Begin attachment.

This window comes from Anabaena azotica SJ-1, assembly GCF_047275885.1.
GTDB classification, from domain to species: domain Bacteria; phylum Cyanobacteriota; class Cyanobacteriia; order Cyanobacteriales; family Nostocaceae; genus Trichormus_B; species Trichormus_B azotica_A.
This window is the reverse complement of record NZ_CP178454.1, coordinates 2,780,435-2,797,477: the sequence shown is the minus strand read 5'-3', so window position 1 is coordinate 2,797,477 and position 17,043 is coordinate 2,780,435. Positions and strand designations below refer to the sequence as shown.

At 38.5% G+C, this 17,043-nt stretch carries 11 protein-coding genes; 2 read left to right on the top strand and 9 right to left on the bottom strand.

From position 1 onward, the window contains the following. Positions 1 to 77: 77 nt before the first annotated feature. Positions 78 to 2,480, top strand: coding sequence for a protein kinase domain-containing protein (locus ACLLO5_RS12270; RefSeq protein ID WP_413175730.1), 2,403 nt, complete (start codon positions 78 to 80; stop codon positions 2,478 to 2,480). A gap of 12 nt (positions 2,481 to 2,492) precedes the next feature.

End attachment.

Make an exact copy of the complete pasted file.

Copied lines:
This window comes from Anabaena azotica SJ-1, assembly GCF_047275885.1.
GTDB classification, from domain to species: domain Bacteria; phylum Cyanobacteriota; class Cyanobacteriia; order Cyanobacteriales; family Nostocaceae; genus Trichormus_B; species Trichormus_B azotica_A.
This window is the reverse complement of record NZ_CP178454.1, coordinates 2,780,435-2,797,477: the sequence shown is the minus strand read 5'-3', so window position 1 is coordinate 2,797,477 and position 17,043 is coordinate 2,780,435. Positions and strand designations below refer to the sequence as shown.

At 38.5% G+C, this 17,043-nt stretch carries 11 protein-coding genes; 2 read left to right on the top strand and 9 right to left on the bottom strand.

From position 1 onward, the window contains the following. Positions 1 to 77: 77 nt before the first annotated feature. Positions 78 to 2,480, top strand: coding sequence for a protein kinase domain-containing protein (locus ACLLO5_RS12270; RefSeq protein ID WP_413175730.1), 2,403 nt, complete (start codon positions 78 to 80; stop codon positions 2,478 to 2,480). A gap of 12 nt (positions 2,481 to 2,492) precedes the next feature.